The Ten Oldest Living Former Pittsburgh Pirates

Earlier today we posted a bio for former Pittsburgh Pirates pitchers Steve Nagy and Bob Kuzava. Sadly, both players have passed on, but at one point they were both among the oldest living former Pirates. We posted an article about that on Pirates Prospects at least 7-8 years ago. I thought I’d update that list now to pay respect to the elder statesmen in the former Pittsburgh Pirates circle. So here are the current ten oldest living former Pirates players, along with some quick details about each player.

Eddie Basinski, turned 98 years old back on November 4th. He’s also the oldest former Brooklyn Dodgers player. He was a 24-year-old second baseman for the 1947 Pirates, getting into 56 games during his only season in Pittsburgh. He’s the lone player remaining for the Pirates who played in the 1940’s, one of nine players from that decade still with us. He’s the third oldest living MLB player before Eddie Robinson and George Elder, who both topped the century mark in the last year.

Bobby Shantz, turned 95 on September 26th. He’s the oldest living member of the Philadelphia Phillies, Houston Colt .45’s (Astros) and Chicago Cubs. He also played in the 1940s, but he didn’t play for the Pirates until 1961. He was an eight-time Gold Glove winner, a three-time All-Star and the American League MVP in 1952 when he went 24-7 for the Philadelphia Athletics. He’s the ninth oldest living MLB player.

Bob Oldis, turned 93 on January 5th. The oldest remaining member of the 1960 World Series champs. He was a catcher for the 1960-61 Pirates. He also played for the Washington Senators (1953-55) and Philadelphia Phillies (1962-63)

Felipe Montemayor, turned 93 on February 7th. He the oldest player who spent his entire big league career with the Pirates. He was the first player from Mexico to play for the Pirates, spending the 1953 and 1955 seasons with the team as an outfielder.

Elroy Face, turned 93 on February 20th. Second member of the 1960 world champs on this list, he’s one of the greatest relief pitchers of all-time, back from an era where they were able to pitch more than one inning to close out a game. He’s the Pirates all-time saves leader and games pitched leader. He played for the 1953 and 1955-68 Pirates.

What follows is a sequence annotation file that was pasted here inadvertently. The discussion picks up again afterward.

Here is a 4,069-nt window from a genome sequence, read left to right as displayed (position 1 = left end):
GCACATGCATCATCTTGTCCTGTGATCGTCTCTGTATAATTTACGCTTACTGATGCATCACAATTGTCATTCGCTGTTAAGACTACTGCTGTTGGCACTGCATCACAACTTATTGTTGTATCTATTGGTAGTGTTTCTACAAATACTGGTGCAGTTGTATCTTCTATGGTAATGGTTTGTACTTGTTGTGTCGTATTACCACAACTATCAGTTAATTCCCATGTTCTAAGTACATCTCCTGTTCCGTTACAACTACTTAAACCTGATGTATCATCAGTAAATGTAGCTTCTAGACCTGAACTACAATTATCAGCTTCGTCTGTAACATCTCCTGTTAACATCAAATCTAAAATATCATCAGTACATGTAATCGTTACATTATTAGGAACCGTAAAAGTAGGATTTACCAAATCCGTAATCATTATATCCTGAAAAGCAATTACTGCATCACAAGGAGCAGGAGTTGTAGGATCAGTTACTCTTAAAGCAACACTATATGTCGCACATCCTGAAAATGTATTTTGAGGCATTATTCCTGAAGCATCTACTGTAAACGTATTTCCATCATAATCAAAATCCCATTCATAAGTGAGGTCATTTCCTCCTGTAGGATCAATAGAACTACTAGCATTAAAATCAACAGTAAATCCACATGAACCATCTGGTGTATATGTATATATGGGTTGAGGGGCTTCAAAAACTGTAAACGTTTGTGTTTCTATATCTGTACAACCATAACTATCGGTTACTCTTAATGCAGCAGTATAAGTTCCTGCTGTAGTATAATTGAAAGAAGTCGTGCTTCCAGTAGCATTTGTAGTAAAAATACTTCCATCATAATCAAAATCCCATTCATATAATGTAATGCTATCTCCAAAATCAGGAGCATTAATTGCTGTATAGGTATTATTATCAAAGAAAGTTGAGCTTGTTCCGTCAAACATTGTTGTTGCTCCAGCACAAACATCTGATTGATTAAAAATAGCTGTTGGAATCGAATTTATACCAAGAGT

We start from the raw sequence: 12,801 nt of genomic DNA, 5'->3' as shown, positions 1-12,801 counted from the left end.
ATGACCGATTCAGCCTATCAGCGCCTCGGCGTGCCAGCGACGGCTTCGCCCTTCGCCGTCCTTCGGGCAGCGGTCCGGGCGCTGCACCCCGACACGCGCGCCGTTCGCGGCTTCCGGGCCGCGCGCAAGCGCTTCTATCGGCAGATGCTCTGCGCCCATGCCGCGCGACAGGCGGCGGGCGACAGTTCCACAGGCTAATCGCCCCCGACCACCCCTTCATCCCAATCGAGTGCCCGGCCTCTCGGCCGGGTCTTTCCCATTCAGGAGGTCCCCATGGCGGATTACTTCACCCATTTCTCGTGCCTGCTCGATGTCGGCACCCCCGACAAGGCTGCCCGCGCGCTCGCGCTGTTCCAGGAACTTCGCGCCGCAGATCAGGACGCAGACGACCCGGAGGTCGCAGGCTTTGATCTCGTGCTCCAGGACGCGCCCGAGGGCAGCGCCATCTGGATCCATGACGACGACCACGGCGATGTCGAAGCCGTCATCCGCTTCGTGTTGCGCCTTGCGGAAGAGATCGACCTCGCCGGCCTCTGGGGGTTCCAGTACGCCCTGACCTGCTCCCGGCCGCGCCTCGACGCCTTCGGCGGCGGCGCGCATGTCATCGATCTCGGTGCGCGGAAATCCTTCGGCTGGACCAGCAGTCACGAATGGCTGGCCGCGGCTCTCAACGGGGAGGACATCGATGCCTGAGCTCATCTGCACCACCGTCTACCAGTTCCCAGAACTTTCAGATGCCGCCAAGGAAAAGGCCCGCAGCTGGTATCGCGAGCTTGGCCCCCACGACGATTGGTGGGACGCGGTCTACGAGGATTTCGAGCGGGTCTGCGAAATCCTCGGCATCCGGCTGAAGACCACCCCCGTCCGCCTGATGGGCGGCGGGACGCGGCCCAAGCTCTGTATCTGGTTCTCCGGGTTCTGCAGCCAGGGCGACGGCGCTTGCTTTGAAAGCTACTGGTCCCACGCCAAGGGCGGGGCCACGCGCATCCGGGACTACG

Gail Henley, turned 92 on October 15th. He was a 25-year-old right fielder for the 1954 Pirates, his only season in the majors. He played pro ball from 1948 until 1961.

Hank Foiles, turns 92 on June 10th. Catcher for the 1956-59 Pirates. He was an All-Star during the 1957 season. He was a member of the Pirates in 1960 for one day. He was traded to the Kansas City Athletics after the 1959 season. The Pirates reacquired him in a trade on June 1st, then traded him again the next day. Foiles played 11 years in the majors and has something in common with Montemayor and Face. All three debuted in 1953, didn’t play in the majors in 1954, then returned in 1955.

Frank Thomas, turns 92 on June 11th. The original Big Hurt, he played for the 1951-58 Pirates, seeing time at all four corner spots. He was a three-time All-Star and he received MVP votes during five of his seasons in Pittsburgh. His trade to the Cincinnati Reds in 1959 brought in three important pieces for the 1960 season, Smoky Burgess, Harvey Haddix and Don Hoak.

Vern Law, turned 91 on March 12th. The Deacon won 162 games for Pirates during his 16-year career, all spent in Pittsburgh. He is one of two Cy Young winners in franchise history, winning the award during the magical 1960 season when he won 20 games for the only time in his career. He played for the 1950-51 Pirates, missed 1952-53 doing military service, then returned for the 1954-67 seasons.

Roman Mejias, turned 90 on August 9th. Cuban-born player who was with the Pirates in 1955, then again from 1957-61. He was a small part of the 1960 champs, but a part of the team nonetheless. He played three games off the bench in early May of that season. He was also an original member of the Houston Colt .45’s and he played for the Boston Red Sox.

Those are the top ten, but I decided to throw in the others who have reached their 90th birthdays, including a very recent one.

Dick Hall, turned 90 on September 27th

Dick Groat, turned 90 on November 4th

Johnny O’Brien, turned 90 on December 11th

Jim Marshall, turned 90 on May 25th

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